One of the notable things about the Stockholm Syndrome is how quickly the phrase entered the language. Maybe the phenomenon always existed, but needed a catchy name.
The phrase was coined after a bizarre 1973 bank robbery in Sweden, where a group of hostages developed sympathy for their kidnappers. Over the course of a six-day ordeal, they felt the authorities were the real threat to their survival, and maintained contact with the robbers even after the siege was over.
A new movie takes the outline of the real story and scrambles around the facts. The syndrome remains the same.
“Stockholm” begins with a bank robber named Lars (Ethan Hawke) storming a large, stately bank. More bungler than crisp professional, Lars wears a cowboy hat, wants to be referred to as “Outlaw,” and sets up a radio to play music (he favors “Nashville Skyline”-era Bob Dylan).
It doesn’t take long to realize writer-director Robert Budreau is playing the situation for black humor. It can hardly be played any other way, because Lars is so overconfident in his criminal abilities.
He has a list of demands for the cold-blooded Stockholm police chief (Christopher Heyerdahl in an impressively icy turn). These include the release of a jailbird pal, Gunnar (Mark Strong, currently doing duty as the villain in “Shazam!”), and a sweet Ford Mustang for a getaway car — the same kind Steve McQueen drove in “Bullitt,” if possible.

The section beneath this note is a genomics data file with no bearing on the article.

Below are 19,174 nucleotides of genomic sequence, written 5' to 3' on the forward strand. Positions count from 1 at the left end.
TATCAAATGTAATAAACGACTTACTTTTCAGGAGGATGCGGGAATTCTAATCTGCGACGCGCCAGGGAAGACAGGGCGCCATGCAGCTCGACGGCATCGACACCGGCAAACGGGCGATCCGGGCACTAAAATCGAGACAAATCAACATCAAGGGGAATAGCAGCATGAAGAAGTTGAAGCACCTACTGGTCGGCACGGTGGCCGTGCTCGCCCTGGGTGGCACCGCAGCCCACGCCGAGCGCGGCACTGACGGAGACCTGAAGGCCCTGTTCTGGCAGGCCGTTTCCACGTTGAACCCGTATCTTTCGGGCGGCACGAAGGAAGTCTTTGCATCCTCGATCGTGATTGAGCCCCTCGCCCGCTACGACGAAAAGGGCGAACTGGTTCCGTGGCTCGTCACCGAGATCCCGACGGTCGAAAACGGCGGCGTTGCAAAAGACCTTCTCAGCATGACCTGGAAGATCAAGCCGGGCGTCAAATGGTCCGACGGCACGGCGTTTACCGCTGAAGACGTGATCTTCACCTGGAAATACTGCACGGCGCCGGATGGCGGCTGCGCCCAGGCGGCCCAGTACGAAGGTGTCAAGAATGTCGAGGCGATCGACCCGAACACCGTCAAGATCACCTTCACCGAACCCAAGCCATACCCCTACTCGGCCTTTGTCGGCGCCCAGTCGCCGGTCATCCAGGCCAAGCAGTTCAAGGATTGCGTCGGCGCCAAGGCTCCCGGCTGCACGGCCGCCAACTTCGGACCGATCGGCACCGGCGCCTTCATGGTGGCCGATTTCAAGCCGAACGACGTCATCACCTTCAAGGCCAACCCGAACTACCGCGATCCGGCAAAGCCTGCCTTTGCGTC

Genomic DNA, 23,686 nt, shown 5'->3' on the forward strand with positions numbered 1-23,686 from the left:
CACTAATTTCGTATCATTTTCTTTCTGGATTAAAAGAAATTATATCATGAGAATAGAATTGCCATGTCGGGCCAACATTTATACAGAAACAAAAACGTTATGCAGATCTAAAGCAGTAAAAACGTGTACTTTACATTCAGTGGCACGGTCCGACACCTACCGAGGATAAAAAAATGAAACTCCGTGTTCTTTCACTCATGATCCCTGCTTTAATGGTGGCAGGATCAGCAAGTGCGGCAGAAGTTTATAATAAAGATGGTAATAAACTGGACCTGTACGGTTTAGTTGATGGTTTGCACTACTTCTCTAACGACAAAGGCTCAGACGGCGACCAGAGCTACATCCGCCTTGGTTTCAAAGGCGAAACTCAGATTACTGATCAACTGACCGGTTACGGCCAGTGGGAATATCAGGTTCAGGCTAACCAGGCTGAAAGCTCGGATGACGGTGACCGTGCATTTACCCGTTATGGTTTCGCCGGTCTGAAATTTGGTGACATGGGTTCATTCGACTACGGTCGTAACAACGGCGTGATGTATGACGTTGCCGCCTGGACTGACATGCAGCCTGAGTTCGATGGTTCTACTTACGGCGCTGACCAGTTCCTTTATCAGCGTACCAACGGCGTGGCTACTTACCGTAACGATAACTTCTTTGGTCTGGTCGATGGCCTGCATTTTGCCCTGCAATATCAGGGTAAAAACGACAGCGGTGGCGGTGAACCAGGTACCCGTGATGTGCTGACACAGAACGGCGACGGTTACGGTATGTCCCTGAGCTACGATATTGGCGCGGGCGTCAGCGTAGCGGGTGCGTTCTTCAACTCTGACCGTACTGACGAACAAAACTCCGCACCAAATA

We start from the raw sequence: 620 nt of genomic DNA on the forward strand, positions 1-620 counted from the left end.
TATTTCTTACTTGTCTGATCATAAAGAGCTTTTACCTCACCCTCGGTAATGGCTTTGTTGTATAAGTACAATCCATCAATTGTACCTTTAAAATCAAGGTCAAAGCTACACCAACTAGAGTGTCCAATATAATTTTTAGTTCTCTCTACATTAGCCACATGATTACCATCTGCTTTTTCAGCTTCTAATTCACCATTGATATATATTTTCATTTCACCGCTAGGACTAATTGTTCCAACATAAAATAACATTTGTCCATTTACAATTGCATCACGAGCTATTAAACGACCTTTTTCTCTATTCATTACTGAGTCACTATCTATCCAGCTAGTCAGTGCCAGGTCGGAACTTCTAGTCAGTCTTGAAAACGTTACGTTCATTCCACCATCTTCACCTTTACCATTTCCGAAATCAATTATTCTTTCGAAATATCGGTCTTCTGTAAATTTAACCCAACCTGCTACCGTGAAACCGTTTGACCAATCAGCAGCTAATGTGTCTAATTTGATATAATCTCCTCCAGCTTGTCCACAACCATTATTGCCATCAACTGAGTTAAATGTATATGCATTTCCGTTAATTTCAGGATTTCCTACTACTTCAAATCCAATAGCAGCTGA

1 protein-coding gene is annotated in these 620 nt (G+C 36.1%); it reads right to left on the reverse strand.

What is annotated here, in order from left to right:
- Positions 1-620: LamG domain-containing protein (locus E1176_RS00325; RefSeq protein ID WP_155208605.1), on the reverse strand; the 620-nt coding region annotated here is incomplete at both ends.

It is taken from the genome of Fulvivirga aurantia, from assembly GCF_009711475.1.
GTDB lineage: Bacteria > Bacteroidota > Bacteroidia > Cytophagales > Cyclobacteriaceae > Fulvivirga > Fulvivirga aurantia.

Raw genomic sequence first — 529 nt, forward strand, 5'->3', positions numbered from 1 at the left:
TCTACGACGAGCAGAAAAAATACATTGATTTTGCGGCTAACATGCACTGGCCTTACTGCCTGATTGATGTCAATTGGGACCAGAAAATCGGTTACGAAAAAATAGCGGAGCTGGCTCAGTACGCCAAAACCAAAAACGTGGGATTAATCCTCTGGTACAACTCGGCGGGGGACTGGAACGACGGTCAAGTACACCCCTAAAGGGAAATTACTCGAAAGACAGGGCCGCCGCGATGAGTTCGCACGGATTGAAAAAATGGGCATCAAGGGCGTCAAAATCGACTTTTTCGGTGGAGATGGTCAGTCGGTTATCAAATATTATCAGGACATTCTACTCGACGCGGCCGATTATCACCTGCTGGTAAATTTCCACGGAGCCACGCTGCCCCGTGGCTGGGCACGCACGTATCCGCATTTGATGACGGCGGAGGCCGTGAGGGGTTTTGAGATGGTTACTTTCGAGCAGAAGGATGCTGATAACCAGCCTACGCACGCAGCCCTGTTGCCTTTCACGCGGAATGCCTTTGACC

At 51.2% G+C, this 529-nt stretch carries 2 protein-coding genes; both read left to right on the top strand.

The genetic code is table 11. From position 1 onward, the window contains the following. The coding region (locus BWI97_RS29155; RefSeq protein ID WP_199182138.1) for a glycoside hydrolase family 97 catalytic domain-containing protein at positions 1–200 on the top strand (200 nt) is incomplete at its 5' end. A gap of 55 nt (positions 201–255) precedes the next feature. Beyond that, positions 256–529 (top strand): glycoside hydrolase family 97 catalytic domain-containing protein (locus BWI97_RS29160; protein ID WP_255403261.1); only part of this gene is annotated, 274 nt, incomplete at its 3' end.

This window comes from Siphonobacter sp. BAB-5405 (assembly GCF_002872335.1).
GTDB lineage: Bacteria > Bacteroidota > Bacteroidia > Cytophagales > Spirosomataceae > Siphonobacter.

One of the hostages is Bianca (Noomi Rapace), a mild bank teller who wears 1970s eyeglasses as big as dinner plates. As the stand-off drags on, she develops a bond with Lars, which we infer is at least as maternal as it is romantic — Lars comes across as a misbehaving boy who needs a little motherly love.
Rapace, the star of “Prometheus” and the Swedish “Girl with the Dragon Tattoo” films, gives a delicate performance. The movie’s jokey style needs something solid at its center, and she provides that; her grave, clear-eyed presence is welcome ballast.
She’s the opposite of Hawke, who goes full goof-off as the kind of showboat who’s frankly enjoying the bank robbery a little too much. But Hawke never tips completely into cartoon territory — in the end, there’s something human about this idiot.
Hawke gave a tremendous performance for director Brudeau in “Born to Be Blue,” as jazzman Chet Baker. “Stockholm” is a much loopier film, with a vibe that surely owes a giant debt to “Dog Day Afternoon,” that heist-gone-kablooey classic that worked a comic-dramatic groove.
“Stockholm” doesn’t reach that level, and you might occasionally wonder whether there’s something just a tad irresponsible about playing this kind of incident for laughs. But the longer it went on, the more I liked it — unless that’s Stockholm Syndrome kicking in.
“Stockholm” (3 stars)
A fictionalized version of the 1973 bank robbery in which hostages bonded with their kidnappers — thus birthing the phrase “Stockholm Syndrome.” The movie doesn’t always nail its comic-dramatic tone, but Ethan Hawke and Noomi Rapace are strong enough to make it work.
Rating: R, for violence, language
Opening Friday: Galaxy Monroe, Cascade Mall